The common theme, for those who are familiar with bullfighting, is that all model names have some reference to the sport. Despite being a Spanish tradition, bullfighting was something of a fascination for Italian-born Lamborghini. The reason? Lamborghini visited a cattle ranch belonging to Don Eduardo Miura in Seville, back in 1962. He was so impressed with the sport that he adopted a bull design into the Lamborghini logo, and named the Miura after Don Eduardo.
So began a custom of naming Lamborghini models with some reference to bulls, right through to 2016. For example, the Espada is the name for a matador’s sword, while the Jalpa is a reference to a breed of fighting bulls.
Post-Millennium Lamborghinis have a far more modern design, with turbocharged engines to boot. The Murciélago, for example, was named after a bat rather than a bull, facing criticism between 2002 and 2010 for its wide design that was difficult to manoeuvre, despite eye-watering speeds.
Preceding this was the Lamborghini Diablo, which had an incredible 11-year production run. Named after a famous bull, this particular model underwent six different iterations during its time.
Just like the cars, the Lamborghini brand itself has undergone many changes. Today, the famous supercar brand is owned by Volkswagen, the well-known company whose name translates from German to “people’s car”.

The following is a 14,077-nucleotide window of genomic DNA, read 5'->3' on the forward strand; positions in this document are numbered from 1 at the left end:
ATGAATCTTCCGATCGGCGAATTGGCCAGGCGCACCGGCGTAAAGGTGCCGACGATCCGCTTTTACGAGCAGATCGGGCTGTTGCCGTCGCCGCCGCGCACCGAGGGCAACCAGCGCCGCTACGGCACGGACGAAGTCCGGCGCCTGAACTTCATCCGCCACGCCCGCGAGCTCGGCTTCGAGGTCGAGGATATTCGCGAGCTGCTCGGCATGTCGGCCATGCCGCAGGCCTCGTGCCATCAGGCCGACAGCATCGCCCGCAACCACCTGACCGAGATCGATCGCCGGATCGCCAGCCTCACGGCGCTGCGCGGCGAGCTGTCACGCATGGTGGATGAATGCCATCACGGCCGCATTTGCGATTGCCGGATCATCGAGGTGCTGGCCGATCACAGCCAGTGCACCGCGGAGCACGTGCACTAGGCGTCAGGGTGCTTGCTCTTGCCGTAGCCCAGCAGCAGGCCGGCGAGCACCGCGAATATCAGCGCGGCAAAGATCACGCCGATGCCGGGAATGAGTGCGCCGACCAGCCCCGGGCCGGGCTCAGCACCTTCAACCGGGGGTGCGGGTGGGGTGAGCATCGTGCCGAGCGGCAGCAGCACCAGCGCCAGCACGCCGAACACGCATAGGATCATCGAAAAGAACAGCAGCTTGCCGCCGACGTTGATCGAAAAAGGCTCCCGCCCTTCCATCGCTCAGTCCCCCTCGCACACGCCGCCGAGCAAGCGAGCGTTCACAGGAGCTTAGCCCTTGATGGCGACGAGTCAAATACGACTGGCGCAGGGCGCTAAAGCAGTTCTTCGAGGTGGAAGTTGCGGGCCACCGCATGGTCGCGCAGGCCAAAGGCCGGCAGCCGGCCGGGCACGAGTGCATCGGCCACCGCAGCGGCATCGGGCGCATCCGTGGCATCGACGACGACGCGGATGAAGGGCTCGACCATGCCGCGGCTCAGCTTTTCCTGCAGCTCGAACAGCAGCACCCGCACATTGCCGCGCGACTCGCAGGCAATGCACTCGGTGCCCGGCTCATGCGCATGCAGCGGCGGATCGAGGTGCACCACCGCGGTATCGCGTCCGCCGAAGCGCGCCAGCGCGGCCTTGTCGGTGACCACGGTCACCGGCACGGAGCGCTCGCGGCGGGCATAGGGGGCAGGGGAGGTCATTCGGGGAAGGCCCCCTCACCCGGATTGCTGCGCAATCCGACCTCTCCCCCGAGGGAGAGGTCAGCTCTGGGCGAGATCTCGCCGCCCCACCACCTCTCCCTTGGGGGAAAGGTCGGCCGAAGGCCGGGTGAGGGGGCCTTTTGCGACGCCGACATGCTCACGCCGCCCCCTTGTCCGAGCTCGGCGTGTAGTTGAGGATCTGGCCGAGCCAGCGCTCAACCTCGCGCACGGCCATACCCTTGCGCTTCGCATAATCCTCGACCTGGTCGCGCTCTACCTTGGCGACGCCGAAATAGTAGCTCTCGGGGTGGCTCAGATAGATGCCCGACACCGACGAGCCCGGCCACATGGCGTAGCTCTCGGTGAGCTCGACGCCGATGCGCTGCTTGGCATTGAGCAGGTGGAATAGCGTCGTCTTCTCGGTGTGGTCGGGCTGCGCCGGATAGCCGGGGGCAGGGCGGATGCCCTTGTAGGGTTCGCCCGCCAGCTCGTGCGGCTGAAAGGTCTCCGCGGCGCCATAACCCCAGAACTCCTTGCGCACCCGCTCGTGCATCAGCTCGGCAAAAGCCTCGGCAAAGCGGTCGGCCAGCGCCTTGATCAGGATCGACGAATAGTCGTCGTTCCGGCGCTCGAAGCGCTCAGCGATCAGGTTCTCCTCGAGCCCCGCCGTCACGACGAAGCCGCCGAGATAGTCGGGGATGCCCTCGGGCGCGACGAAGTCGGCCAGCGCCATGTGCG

Lamborghini, by comparison, has no equivalent translation in English, as is customary in some German brands. Though Lamborghini is not in itself, a German brand, it has been owned by Volkswagen since 1998, as a subsidiary to fellow German brand, Audi.
Despite its now German ownership, Lamborghini still produces cars in its native Italy, in the Sant’Agata Bolognese region. Likewise, the tractor brand is still alive and well today, with its headquarters in Pieve di Cento.
As with all supercar brands, modern-day Lamborghinis are best suited to those with discerning tastes. A new Lamborghini Huracán, for example, retails at $320,000 at the highest end over in the US, equating to almost £240,000 in the UK.
The range has also branched out significantly since the 60s: for example, today we have the Lamborghini Urus, a new “super sport utility vehicle” which is the first use of a V8 engine since the Jalpa. This retails at a friendlier £159,925. At the more powerful end of the spectrum, there’s the V12 engine Aventador, which will set you back a nail-biting £271,146.
If you really are looking for a Lamborghini without “breaking the bank”, relatively speaking, then the cheapest model currently on sale would be the 2014 Lamborghini Gallardo, which retails at approximately £146,000, of $191,000. As with any kind of supercar however, we’d always advise going for the best. The 2019 Aventador, for example, will climb to 217MPH and will reach 60MPH in just 2.8 seconds!
From WW2 to present day, it’s hard to believe that a modest tractor mechanic would go on to produce some of the finest supercars ever made. We just hope there are even more rivalries in future – who knows what could come next?